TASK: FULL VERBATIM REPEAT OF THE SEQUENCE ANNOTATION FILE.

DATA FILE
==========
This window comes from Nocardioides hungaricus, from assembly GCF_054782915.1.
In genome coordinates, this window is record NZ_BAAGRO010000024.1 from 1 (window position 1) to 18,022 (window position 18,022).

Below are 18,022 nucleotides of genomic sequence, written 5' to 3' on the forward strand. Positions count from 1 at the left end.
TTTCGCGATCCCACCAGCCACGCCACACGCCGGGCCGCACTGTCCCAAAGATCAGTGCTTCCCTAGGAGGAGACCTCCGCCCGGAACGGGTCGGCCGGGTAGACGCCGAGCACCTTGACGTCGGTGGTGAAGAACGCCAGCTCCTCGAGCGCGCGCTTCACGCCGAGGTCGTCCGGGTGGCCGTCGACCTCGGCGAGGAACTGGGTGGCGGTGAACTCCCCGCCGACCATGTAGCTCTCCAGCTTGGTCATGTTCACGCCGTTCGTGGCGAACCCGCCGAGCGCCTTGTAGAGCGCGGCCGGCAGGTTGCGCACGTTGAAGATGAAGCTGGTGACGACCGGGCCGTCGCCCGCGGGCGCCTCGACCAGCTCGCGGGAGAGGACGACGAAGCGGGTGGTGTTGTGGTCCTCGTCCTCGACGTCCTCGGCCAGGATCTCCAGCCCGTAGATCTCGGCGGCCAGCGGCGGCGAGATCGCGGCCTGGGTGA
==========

This window comes from Nocardioides hungaricus, from assembly GCF_054782915.1.
In genome coordinates, this window is record NZ_BAAGRO010000024.1 from 1 (window position 1) to 18,022 (window position 18,022).

Below are 18,022 nucleotides of genomic sequence, written 5' to 3' on the forward strand. Positions count from 1 at the left end.
TTTCGCGATCCCACCAGCCACGCCACACGCCGGGCCGCACTGTCCCAAAGATCAGTGCTTCCCTAGGAGGAGACCTCCGCCCGGAACGGGTCGGCCGGGTAGACGCCGAGCACCTTGACGTCGGTGGTGAAGAACGCCAGCTCCTCGAGCGCGCGCTTCACGCCGAGGTCGTCCGGGTGGCCGTCGACCTCGGCGAGGAACTGGGTGGCGGTGAACTCCCCGCCGACCATGTAGCTCTCCAGCTTGGTCATGTTCACGCCGTTCGTGGCGAACCCGCCGAGCGCCTTGTAGAGCGCGGCCGGCAGGTTGCGCACGTTGAAGATGAAGCTGGTGACGACCGGGCCGTCGCCCGCGGGCGCCTCGACCAGCTCGCGGGAGAGGACGACGAAGCGGGTGGTGTTGTGGTCCTCGTCCTCGACGTCCTCGGCCAGGATCTCCAGCCCGTAGATCTCGGCGGCCAGCGGCGGCGAGATCGCGGCCTGGGTGA